Can an Executor Who is Removed be Reappointed?

Texas probate courts have broad powers that can be used to protect estates. This includes the power to remove the executor for the estate. But what if the executor did not want to be removed? What remedies do they have? The Estate of Skima, No. 05-18-01288-CV (Ct. App.–5th Dist [Dallas]), case provides an opportunity to consider this issue.

Facts & Procedural History

The decedent was a Texas resident at the time he died. He did not leave a last will and testament. His family all resided in Hawaii.

The decedent’s sister was appointed as the administrator for his estate. The probate administration did not move quickly. Several years passed without much happening in the probate.

Several years later, the court entered an order removing the sister as administrator. The court noted on the record that the sister “had misapplied all or a part of the property committed to her care as required by law, failed to file a proper account, or is guilty of gross misconduct or management in the performance of her duties.”

The sister appealed the probate court’s order. Thus, the probate litigation focused on whether the sister should have been removed.  

Removing an Executor in a Texas Probate

Texas law sets out when an executor can be removed. As noted by the court, Texas law provides that the probate court can remove the executor if the executor:

  1. has misapplied, embezzled all or a part of the property entrusted to the representative’s care;
  2. fails to return any account required by law to be made;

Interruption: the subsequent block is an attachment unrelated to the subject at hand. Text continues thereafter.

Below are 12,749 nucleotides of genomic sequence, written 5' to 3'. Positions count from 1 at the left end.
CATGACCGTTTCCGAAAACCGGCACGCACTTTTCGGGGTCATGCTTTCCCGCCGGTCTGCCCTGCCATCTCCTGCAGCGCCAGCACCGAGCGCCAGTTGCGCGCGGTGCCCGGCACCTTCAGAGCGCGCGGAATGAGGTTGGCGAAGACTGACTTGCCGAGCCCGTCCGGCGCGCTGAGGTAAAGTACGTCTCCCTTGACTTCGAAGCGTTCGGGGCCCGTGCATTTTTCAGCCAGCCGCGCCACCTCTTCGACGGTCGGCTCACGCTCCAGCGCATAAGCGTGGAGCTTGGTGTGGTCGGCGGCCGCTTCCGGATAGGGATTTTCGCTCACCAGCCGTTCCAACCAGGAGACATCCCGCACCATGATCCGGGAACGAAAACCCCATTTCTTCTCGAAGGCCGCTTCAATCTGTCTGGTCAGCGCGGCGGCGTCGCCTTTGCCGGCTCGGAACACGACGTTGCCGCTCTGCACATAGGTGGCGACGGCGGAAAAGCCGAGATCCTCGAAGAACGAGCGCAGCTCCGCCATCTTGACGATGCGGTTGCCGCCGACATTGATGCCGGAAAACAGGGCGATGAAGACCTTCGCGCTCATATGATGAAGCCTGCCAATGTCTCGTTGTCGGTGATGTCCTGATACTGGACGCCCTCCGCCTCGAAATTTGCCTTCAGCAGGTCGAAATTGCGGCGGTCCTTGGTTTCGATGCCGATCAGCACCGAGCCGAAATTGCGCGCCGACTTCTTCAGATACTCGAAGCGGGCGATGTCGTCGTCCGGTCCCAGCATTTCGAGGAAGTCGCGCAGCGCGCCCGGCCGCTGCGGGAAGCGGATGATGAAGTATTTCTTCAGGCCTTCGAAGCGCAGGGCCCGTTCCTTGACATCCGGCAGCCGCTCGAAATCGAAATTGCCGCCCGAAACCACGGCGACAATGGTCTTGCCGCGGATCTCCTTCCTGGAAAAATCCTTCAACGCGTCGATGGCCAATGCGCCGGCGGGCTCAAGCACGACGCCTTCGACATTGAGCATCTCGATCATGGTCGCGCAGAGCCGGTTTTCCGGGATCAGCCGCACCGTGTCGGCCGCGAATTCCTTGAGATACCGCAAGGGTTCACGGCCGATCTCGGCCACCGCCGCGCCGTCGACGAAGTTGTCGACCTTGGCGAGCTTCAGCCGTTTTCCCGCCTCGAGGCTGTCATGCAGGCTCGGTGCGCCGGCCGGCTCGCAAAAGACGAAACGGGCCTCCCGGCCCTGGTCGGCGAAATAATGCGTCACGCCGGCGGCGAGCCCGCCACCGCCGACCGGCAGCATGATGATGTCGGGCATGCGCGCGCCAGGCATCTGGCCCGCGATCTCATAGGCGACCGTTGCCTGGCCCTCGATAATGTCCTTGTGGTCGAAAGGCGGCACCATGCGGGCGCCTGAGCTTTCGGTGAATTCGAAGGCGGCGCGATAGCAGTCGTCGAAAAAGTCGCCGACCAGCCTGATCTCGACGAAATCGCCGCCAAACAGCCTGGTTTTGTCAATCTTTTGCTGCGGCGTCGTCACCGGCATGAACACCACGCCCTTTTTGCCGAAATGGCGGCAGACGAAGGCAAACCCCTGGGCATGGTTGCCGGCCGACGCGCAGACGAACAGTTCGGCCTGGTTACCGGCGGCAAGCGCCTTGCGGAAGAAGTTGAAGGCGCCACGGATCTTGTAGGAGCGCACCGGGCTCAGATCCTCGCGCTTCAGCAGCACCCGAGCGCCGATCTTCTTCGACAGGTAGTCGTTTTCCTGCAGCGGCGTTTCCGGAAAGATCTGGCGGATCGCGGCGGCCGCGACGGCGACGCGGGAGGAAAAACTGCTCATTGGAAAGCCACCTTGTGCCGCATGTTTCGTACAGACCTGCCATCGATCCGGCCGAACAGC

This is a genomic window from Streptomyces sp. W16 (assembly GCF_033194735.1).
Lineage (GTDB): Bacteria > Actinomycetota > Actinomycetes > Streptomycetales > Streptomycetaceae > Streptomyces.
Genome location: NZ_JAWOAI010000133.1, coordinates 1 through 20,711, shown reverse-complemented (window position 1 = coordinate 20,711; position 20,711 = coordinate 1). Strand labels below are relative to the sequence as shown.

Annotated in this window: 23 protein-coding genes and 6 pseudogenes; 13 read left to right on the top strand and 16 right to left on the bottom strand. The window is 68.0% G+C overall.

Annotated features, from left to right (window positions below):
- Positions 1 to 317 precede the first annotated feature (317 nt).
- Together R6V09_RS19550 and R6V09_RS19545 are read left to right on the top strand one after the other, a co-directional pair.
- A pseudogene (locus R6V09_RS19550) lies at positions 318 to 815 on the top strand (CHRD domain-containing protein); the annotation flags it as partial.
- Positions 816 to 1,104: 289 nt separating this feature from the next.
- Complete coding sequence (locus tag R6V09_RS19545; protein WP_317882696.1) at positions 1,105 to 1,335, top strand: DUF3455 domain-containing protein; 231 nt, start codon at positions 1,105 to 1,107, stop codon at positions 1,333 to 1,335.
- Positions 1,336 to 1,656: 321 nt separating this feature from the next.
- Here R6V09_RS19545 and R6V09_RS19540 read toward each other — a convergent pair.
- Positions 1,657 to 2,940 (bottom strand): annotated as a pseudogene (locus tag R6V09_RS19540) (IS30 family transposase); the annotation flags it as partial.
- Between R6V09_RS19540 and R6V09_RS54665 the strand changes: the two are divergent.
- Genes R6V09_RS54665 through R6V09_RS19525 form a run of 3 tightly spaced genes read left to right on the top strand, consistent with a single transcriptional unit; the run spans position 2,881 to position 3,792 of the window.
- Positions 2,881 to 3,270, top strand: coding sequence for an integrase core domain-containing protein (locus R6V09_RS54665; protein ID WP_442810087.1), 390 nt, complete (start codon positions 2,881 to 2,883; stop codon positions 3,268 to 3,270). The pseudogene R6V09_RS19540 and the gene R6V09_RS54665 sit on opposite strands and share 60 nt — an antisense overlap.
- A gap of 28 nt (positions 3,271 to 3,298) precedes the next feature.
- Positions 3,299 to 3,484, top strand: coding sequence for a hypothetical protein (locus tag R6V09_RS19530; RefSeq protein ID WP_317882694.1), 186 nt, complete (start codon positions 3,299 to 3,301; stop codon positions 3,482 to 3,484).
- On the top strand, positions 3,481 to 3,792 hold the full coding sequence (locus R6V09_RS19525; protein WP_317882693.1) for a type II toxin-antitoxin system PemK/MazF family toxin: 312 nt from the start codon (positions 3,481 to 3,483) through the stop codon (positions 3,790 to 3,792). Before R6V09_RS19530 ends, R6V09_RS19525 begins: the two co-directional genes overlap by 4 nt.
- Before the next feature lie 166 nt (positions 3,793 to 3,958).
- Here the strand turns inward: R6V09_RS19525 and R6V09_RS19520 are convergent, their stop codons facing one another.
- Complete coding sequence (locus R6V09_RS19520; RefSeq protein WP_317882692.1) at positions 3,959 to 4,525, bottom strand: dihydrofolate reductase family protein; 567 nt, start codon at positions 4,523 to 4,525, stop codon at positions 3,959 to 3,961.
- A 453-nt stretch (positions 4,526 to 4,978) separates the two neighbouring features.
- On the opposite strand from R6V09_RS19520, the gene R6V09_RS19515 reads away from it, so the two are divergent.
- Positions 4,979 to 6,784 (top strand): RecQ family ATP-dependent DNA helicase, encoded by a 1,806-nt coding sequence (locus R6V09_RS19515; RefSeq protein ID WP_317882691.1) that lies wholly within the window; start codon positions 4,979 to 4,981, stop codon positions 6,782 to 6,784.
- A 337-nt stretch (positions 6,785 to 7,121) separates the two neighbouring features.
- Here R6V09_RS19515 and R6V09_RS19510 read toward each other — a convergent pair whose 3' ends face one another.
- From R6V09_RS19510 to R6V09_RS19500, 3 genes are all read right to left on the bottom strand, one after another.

3. fails to obey a proper order of the court;
  4. is guilty of gross misconduct or mismanagement in the performance of the representative’s duties;
  5. becomes incapacitated, is sentenced to the penitentiary, or from any other cause, becomes incapable of properly performing the duties of the representative’s trust, or
  6. fails to make a final settlement by the third year after being appointed as executor.

The probate court can remove the executor on the court’s own motion or as a result of a complaint of an interested person (here is an article that explains who is an interested person in a probate and here is an article on who can serve as executor for those wanting to be appointed as the successor).

The probate court then enters an order removing the executor. The court order will state the reasons for removing the executor, revoke any letters testamentary or of administration, and require the executor to turn over the estate property to the successor executor.

Appealing the Probate Court’s Order

The sister in this case appealed the probate court’s order. The appeals court affirmed the decision. It noted that there was sufficient evidence in the record justifying the removal. This included:

  1. The probate “languishing without reason,”
  2. There had not been a significant change in the assets,
  3. The executor could not figure out how to negotiate a check for $8,000, and
  4. A proper accounting had not been made.

It probably also didn’t help that the sister failed to appear for the probate court’s show cause hearing. She sent her probate attorney in her place.

The Application for Reinstatement

The sister may have had other remedies. If she wanted to continue to serve as the executor, she might have been able to be reappointed.

An executor who is removed by a Texas probate court can file an application for reinstatement. The application has to be filed within 10 days of the date of being removed.

The probate court will then hold a hearing to consider whether the executor engaged in the activity that led to her removal. The successor executor can present evidence at this hearing.

This might have afforded another remedy for the sister in this case. Had she filed the application, she could have had another chance to explain why the probate estate was “languishing,” why the check cited by the court was not cashed, etc. But this may not have afforded a real remedy if the facts were not favorable for the sister.

Executors who are removed by the probate courts should consider their facts and whether it makes sense to file an application for reinstatement. The executor also has to balance this with their potential liability for how the estate is administered. The executor can be held liable for the probate estate.